This is the 3rd mature buck that I have shot from an Ameristep Ground Blind, and to think I use to shun the thought of sitting in a ground blind. I have become a believer!
We had been getting a few trailcam pics of this buck during the beginning of the season but had yet to lay our eyes on him. All the sign was there, the rubs the scrapes and the pictures we just had not got the timing right. I knew that the rut would get him on his feet more and increase our chances.
My Girlfriend, Megan Riff could not go hunting on the morning of Nov. 14th so I elected to head to the ground blind on one of our food plots by myself. It was only 20 degrees out with a wind chill of only 12degrees. Great conditions and the rut was kicking pretty good, I had high hopes. I had been in the Ameristep blind for about an hour and a half it was getting to be around 7:15am and I had not seen a deer yet. Then I heard a grunt come from my right in the fence line. I picked up my Hoyt and got ready. I was hoping it was the Ten that we had been getting pictures of and sure enough it was. I peeked out to my right and saw him feeding only 20yards away. I had to wait for his next move.
The buck started to walk out into our food plot, he stopped at 25yards quartering away I could only see his feet in the camera. I had to move the tripod to get the buck in frame, when I did he heard me and looked at the blind, I froze hoping that he would not spook. He only looked for a few seconds and then went back to feeding in the oats. I made sure that he was framed up in the camera and then just as I was getting to draw my bow he heard something in the fence line to my right again. The buck spun 180 degrees and started stomping his foot. I came to full draw with my Carbon Spyder and hoped that he would stay long enough to get my shot. I had to lean to my left to clear the window partition due to the bucks new position. I sent the Spitfire on its way, it disappeared through the bucks ribs, I thought it was a perfect shot and started to celebrate to the camera. I then looked up to see a rack from behind the trees and I was in shock! I guess my shot was not as good as I thought.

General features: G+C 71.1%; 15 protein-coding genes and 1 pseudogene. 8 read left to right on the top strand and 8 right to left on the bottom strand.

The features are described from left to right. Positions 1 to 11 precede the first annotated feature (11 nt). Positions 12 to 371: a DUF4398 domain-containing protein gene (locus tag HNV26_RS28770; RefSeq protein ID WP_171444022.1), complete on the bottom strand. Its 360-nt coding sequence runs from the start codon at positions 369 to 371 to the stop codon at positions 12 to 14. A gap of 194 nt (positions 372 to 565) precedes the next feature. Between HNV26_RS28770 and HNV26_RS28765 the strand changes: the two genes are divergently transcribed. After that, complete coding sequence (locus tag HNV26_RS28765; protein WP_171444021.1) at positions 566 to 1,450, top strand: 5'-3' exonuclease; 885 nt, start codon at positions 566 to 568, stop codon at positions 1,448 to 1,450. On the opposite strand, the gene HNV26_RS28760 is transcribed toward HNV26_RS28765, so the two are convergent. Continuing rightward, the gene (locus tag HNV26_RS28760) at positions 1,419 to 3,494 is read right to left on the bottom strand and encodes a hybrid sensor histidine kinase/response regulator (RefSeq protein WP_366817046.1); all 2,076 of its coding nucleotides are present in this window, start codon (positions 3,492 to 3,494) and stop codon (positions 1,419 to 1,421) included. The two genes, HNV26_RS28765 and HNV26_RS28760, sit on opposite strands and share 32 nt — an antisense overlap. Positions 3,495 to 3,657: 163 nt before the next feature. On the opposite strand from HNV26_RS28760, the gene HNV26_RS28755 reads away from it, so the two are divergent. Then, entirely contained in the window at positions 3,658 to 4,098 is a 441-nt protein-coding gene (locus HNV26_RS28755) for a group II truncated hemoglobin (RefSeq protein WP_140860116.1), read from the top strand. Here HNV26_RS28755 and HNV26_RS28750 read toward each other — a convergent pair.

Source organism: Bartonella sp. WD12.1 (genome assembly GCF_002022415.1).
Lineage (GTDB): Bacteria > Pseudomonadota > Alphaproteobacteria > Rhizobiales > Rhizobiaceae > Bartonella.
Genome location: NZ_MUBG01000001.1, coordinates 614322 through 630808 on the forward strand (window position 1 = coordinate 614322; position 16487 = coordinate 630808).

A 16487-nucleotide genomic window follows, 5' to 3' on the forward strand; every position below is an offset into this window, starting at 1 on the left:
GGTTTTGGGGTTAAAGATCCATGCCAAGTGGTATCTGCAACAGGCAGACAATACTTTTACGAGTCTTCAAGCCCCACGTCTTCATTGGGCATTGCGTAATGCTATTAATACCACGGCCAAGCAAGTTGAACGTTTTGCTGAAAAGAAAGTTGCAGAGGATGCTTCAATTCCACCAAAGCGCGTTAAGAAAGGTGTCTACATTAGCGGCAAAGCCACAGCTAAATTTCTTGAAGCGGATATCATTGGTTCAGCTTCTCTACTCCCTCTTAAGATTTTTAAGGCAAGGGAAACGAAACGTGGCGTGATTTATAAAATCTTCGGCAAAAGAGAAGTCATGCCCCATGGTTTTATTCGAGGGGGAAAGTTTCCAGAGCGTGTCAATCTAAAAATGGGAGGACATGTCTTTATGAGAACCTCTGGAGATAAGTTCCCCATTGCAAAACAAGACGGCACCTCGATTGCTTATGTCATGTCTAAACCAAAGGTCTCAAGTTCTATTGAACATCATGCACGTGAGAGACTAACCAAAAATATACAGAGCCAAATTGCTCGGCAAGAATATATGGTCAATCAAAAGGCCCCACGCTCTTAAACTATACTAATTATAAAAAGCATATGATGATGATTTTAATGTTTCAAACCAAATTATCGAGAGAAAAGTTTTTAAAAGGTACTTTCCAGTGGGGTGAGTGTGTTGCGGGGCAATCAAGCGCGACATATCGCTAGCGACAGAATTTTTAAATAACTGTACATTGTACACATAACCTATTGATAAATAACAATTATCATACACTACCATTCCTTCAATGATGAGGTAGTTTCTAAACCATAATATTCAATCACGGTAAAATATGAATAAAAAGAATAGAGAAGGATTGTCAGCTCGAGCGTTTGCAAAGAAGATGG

I began to range some trees where I thought the buck might step out, it was 60yards. I dialed my sight to 60 and got ready for another opportunity. The buck finally started to step out, I came to full draw aimed and sent my second arrow his way. It looked as it was a good hit right behind the shoulder even though there was some tall grass in the way.
I began to celebrate again. Then I called Megan, she was excited to hear the news. I also called my good friend Tom Prosser, he showed up with one of his employees, Collin, and we took up the trail with Tom running the camera now. We found both arrows, the second arrow did not have as much sign on it as I expected. We followed the blood for 40yards and it looked great, then it started to get sparse. We followed it for another 60 yards and then I saw the buck jump up and run off! That sinking feeling hit me, most hunters have experienced this feeling at some time in their hunting adventures and what to do next! We decided to go get some lunch and review the footage on the TV and give him more time.
After review we decided that there was no way that the buck should survive, the shot looked fatal, we still did not know where my second shot had hit him. We went back to pick up the trail around 12 noon it had now been almost 5 hours. We came up to where we had jumped the buck and I only went another 15 yards and I could see the white belly.
I glassed him to make sure he was down, then we ran down to get our hands on him and celebrate for real this time. My second shot was right in line but just high. I was blessed with a great buck from the ground blind again with an understanding Girlfriend and some good friends to help me! I could not have asked for anything more this season for myself. I will be spending the rest of the season helping my Girlfriend, Megan to fill her tags with her Carbon Spyder!